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Uptown Players’ Hedwig and the Angry Inch Is Fierce and Fearless

The company's take on the gender-bending rock musical stacks up against any Broadway production of the show.
By Jessica Fritsche |

There are few musicals quite like Hedwig and the Angry Inch. It’s the story of a lost soul looking for love, a broken heart trying to mend, and a curious journey that takes us from a boy living behind the Berlin Wall to a “one-inch mound of flesh” and a few fabulous blonde wigs.

Hedwig is currently running on Broadway, featuring Taye Diggs as the latest in a long line of celebrity leads who have taken on the glittery mantle with varying degrees of success—or failure. (According to a deliciously catty first-hand report, Diggs looks like Wesley Snipes from To Wong Foo and showcases an accent that is less Hansel from Germany and more Sebastian the Crab. Ouch.)

But despite any star power the Broadway version is trading on to sell tickets, it’s hard to imagine it topping the absolutely ferocious performances from stars Kyle Igneczi and Grace Neeley in this Uptown Players production.

Igneczi is completely transformed as Hedwig—think Ziggy Stardust meets RuPaul’s Drag Race. He commands your attention from the moment he appears in the spotlight, stalking down the aisle like a supermodel in towering platform heels. His jokes are biting and on point, and his presence is so natural and genuine it feels at times like a conversation with an old friend. Igneczi spares the audience nothing, not one ounce of feeling or one drop of sweat, and leaves it all on stage when Hedwig strips the artifice away and finally accepts who he is, where he came from, and where he wants to go next.

In contrast, Neeley seems almost insignificant next to the larger-than-life Igneczi, suited for the background shadows she hides in as Hedwig’s much-abused husband, roadie, and backup singer. But her gorgeous voice cannot be hidden, especially once it’s her turn in the spotlight, when she turns everything up to maximum volume. Perhaps the best part of Neeley’s performance is her sharp comedic timing. Before the show even really starts, she already has the audience in fits of laughter.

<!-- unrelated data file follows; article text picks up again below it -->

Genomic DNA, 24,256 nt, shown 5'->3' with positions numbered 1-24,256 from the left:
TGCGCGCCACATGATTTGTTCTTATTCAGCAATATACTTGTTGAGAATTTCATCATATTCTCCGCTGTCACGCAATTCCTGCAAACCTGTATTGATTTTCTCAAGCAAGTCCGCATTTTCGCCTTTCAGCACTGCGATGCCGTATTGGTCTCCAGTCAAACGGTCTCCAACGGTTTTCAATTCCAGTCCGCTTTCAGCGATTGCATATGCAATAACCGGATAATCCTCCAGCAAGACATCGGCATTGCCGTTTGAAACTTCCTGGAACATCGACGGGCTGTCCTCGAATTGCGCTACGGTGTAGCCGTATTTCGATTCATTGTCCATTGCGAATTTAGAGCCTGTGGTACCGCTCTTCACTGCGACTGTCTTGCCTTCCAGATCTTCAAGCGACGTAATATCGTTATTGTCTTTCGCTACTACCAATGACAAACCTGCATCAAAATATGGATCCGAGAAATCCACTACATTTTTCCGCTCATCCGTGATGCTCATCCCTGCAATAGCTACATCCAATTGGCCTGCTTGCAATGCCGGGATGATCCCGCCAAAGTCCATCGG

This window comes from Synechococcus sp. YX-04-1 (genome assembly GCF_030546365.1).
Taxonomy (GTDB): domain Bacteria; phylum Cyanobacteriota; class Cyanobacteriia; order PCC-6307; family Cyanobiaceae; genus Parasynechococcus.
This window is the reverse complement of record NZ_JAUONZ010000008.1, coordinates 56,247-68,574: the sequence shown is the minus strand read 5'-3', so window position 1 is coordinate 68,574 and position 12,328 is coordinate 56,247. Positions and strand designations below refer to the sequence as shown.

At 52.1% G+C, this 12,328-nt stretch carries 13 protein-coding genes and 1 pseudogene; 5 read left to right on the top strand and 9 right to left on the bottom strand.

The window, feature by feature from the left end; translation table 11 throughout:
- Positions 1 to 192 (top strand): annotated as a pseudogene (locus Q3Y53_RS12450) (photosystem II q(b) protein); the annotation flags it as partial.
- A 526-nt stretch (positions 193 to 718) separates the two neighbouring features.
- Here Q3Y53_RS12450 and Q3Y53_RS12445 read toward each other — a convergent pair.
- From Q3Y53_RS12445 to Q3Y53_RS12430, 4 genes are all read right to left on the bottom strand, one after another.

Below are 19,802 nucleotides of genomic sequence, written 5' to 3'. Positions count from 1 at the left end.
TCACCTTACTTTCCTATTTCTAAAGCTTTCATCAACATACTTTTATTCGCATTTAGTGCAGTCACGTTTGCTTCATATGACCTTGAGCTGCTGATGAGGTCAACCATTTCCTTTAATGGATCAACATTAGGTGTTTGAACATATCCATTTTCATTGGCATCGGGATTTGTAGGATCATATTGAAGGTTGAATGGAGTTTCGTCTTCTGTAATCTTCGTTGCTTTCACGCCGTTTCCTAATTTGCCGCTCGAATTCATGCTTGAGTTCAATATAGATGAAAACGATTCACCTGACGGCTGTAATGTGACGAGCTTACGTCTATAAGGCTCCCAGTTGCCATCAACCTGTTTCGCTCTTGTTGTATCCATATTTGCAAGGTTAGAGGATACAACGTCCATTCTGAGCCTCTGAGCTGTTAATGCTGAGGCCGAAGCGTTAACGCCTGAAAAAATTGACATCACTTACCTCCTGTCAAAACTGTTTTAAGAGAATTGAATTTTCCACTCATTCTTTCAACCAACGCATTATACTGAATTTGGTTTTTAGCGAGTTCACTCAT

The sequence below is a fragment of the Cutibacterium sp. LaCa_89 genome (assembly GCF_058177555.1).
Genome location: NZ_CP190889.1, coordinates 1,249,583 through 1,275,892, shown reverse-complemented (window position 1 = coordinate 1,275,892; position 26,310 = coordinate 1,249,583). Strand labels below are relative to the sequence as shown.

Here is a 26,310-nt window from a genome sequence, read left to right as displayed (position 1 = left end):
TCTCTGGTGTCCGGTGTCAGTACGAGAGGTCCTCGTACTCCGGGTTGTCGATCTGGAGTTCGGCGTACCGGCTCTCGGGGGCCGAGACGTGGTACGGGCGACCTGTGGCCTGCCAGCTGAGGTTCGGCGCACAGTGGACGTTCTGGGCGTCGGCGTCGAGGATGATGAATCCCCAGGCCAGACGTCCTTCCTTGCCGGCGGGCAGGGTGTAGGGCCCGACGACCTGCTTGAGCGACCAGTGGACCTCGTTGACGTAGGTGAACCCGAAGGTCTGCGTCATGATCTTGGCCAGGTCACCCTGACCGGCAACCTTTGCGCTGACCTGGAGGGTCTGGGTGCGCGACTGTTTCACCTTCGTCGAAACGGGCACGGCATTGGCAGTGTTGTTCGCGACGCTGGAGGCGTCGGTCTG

The Angry Inch Band, made up of Justin Labosco on drums, Rick Norman on bass, and Jason Bennett on guitar, are the perfect complement to Igneczi and Neeley on stage. Not only can they rock out on their respective instruments for the entirety of the 100-minute show with nary an intermission, but they mesh so well with the actors that you’d think they’ve been playing smoky bars together for years.

Derek Whitener and Victor Brockwell’s costumes and Laura Neeley’s makeup complete the actors’ brilliant metamorphoses, cloaking Yitzhak in baggy pants, stubble, and black leather and wrapping Hedwig in fishnet, sequins, and candy. The outfits are almost characters unto themselves, with Coy Covington’s towering wigs definitely garnering a curtain call of their own.

The set, designed by Bart McGeehon, is spare and utilitarian, allowing plenty of room for Igneczi to cover the length of the stage during his songs. The lack of artifice lets the clever video projection work and Amanda West’s lighting design lend extra feeling and movement to various scenes in a way that many shows try yet fail to achieve.

The brilliance of John Cameron Mitchell is that he was able to write a show that resonates on so many different emotional levels even when the performances aren’t quite up to snuff. (Sorry, Taye Diggs.) However, when a smart director like Jeremy Dumont assembles a cast like this to tackle the material, it is something more than just a show—it’s a memorable experience. That’s theater at its very best, and Uptown Players delivers it with panache, polish, and yes, a lot of glitter.

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